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I've created custom MOTDs to be displayed at login via SSH by doing the following:

  1. create a text file in /etc/usermotd/<username> with the message inside
  2. Edit the user's .bashrc file and put the following code:
if [ -f /etc/usermotd/`whoami` ]; then
cat /etc/usermotd/<username>;

It works like I want it to. However...

I've now just found that when I try to SCP something, it doesn't work. I do the scp command and it exits without giving any sort of progress bar or saying that it transferred. When I do scp -vvv, I get

debug1: Authentication succeeded (publickey).
debug2: fd 4 setting O_NONBLOCK
debug2: fd 5 setting O_NONBLOCK
debug1: channel 0: new [client-session]
debug3: ssh_session2_open: channel_new: 0
debug2: channel 0: send open
debug1: Requesting
debug1: Entering interactive session.
debug2: callback start
debug2: client_session2_setup: id 0
debug1: Sending command: scp -v -t ~
debug2: channel 0: request exec confirm 1
debug2: fd 3 setting TCP_NODELAY
debug2: callback done
debug2: channel 0: open confirm rwindow 0 rmax 32768
debug2: channel 0: rcvd adjust 2097152
debug2: channel_input_status_confirm: type 99 id 0
debug2: exec request accepted on channel 0

debug2: channel 0: read<=0 rfd 4 len 0
debug2: channel 0: read failed
debug2: channel 0: close_read
debug2: channel 0: input open -> drain
debug2: channel 0: ibuf empty
debug2: channel 0: send eof
debug2: channel 0: input drain -> closed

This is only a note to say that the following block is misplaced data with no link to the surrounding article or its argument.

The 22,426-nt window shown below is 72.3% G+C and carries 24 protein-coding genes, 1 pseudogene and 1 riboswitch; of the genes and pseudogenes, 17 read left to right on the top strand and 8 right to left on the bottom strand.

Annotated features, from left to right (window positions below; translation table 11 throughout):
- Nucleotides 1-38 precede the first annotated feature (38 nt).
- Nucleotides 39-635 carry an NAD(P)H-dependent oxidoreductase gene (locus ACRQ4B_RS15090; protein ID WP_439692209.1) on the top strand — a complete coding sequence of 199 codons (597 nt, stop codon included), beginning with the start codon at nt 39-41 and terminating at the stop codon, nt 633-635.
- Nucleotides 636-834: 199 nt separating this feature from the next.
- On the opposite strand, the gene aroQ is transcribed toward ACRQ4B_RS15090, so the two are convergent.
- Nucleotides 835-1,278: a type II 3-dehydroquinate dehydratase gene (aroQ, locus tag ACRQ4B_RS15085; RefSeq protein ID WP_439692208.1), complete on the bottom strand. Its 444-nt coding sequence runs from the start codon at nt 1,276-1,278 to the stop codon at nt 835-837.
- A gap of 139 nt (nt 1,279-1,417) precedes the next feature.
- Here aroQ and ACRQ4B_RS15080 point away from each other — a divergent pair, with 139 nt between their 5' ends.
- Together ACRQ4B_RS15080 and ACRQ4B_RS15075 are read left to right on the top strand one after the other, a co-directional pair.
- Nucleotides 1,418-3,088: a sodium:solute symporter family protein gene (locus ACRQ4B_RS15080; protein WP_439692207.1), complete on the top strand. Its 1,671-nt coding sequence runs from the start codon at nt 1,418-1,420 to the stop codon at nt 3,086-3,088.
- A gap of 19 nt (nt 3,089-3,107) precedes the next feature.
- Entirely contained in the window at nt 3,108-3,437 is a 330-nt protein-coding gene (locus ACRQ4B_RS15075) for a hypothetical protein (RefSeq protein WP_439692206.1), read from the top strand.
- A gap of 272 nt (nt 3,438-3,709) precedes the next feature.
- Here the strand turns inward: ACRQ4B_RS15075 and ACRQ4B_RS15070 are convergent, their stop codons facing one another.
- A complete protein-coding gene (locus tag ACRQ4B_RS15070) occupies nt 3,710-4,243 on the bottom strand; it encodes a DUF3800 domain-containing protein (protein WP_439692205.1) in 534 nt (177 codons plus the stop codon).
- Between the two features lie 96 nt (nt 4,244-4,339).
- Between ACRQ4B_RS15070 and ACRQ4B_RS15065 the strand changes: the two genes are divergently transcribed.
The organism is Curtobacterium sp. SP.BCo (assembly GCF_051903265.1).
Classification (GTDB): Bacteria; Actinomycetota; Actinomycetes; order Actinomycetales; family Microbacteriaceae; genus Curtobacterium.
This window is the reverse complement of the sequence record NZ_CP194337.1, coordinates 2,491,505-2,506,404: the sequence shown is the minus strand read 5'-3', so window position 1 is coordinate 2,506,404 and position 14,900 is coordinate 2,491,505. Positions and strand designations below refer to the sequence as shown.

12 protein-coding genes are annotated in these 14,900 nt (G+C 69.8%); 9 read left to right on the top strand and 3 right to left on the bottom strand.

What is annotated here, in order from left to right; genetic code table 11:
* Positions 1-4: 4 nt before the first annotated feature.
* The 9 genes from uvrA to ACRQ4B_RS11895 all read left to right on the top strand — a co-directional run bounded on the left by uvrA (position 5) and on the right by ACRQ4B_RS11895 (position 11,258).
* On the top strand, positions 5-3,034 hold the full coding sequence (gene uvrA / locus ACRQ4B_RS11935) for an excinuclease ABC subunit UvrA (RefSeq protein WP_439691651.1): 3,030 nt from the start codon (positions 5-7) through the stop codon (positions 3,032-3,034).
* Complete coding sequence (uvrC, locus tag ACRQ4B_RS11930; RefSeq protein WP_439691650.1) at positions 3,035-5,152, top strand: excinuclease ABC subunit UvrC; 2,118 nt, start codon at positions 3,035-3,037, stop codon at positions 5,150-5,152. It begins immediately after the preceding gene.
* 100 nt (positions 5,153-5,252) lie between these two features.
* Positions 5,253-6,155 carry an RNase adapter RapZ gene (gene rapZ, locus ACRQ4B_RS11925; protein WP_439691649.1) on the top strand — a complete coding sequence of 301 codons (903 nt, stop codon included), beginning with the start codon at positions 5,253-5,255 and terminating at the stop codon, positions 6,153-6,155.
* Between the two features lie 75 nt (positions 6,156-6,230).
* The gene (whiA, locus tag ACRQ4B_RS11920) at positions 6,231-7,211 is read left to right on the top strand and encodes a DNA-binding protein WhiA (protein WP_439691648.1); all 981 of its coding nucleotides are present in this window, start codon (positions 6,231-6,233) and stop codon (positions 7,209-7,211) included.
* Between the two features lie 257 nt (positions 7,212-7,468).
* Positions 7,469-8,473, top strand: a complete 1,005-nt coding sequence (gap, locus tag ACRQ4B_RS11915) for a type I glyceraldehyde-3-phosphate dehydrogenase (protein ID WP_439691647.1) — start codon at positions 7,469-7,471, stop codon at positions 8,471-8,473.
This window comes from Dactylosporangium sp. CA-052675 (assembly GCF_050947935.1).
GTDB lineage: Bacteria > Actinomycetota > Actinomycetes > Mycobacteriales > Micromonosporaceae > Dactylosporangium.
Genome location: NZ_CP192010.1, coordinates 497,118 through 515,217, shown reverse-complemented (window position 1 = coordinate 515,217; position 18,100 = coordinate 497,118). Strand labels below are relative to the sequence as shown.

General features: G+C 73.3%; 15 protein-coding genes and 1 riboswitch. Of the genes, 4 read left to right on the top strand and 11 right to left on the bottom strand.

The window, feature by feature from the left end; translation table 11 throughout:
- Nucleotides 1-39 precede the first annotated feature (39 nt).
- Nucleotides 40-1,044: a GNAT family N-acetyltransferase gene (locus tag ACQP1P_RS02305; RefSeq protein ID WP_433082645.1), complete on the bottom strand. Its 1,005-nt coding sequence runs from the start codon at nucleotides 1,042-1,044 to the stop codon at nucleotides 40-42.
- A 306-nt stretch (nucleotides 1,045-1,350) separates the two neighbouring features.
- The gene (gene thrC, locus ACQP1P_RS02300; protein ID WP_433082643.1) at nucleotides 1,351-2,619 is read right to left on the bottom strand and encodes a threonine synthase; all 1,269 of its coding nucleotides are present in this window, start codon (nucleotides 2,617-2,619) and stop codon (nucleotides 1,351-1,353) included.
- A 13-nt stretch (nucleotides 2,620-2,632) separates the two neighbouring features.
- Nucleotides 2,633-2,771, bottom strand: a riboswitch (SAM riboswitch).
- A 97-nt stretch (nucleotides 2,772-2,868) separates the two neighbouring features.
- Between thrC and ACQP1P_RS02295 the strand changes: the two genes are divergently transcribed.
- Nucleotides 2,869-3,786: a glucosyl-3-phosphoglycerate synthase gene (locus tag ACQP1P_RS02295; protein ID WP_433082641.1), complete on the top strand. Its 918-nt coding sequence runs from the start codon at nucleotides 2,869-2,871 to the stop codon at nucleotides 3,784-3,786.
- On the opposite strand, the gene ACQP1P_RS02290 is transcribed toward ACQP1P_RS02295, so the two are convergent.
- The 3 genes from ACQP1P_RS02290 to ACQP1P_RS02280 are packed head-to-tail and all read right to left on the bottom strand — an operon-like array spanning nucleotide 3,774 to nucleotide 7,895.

BigBoss ~/.ssh:-$ debug1: client_input_channel_req: channel 0 rtype exit-status reply 0
debug2: channel 0: rcvd eof
debug2: channel 0: output open -> drain
debug2: channel 0: obuf empty
debug2: channel 0: close_write
debug2: channel 0: output drain -> closed
debug2: channel 0: rcvd close
debug3: channel 0: will not send data after close
debug2: channel 0: almost dead
debug2: channel 0: gc: notify user
debug2: channel 0: gc: user detached
debug2: channel 0: send close
debug2: channel 0: is dead
debug2: channel 0: garbage collecting
debug1: channel 0: free: client-session, nchannels 1
debug3: channel 0: status: The following connections are open:
  #0 client-session (t4 r0 i3/0 o3/0 fd -1/-1 cfd -1)

debug3: channel 0: close_fds r -1 w -1 e 6 c -1 
debug1: fd 0 clearing O_NONBLOCK
debug1: fd 1 clearing O_NONBLOCK 
Transferred: sent 2208, received 3352 bytes, in 0.2 seconds
Bytes per second: sent 13207.5, received 20050.5
debug1: Exit status 0

Any Ideas why it's failing to send? Or is there another way I can do this?

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up vote 3 down vote accepted

It's failing to work because scp expects the remote side to behave exactly "just so", and not scream WELCOME back at it. (It would be nice if it would give an error message, but...).

Use sftp (which doesn't spawn a login shell at all) instead of scp or have your .bashrc detect if it's in an interactive session or not. There seem to be a couple of ways to do this:

if [ -n "$PS1" ]; then
  echo WELCOME

The other method given there for looking to see if "$-" contains "i" appears to be broken, since [ doesn't do * in string comparisons. This should work though (it checks to make sure $- is set, then checks to see if $- with "i" removed is the same as $-. There's probably a better way but I can't think of it at the second)

if [ -n "$-" -a "${-/i}" != "$-" ]; then
  echo WELCOME
share|improve this answer
The first one worked like a charm. It takes a second longer to actually ssh into the server, but when I do the message is displayed. If I'm scp'ing, it sends the file. Thanks for the suggestion! – Safado Sep 14 '11 at 19:18

You cannot be generating terminal output if you want scp to work correctly. What you have to do is to bracket any output generating stuff in my case, the .cshrc, as follows:

 if ($?prompt != 0) then
      cat /etc/motd

Thus you only generate output if there is a terminal to receive it (i.e. an ssh login).

share|improve this answer
Do you have a BASH equivalent? "$?" translates to the exit status in bash, so that statement would always return false. – Safado Sep 14 '11 at 16:40

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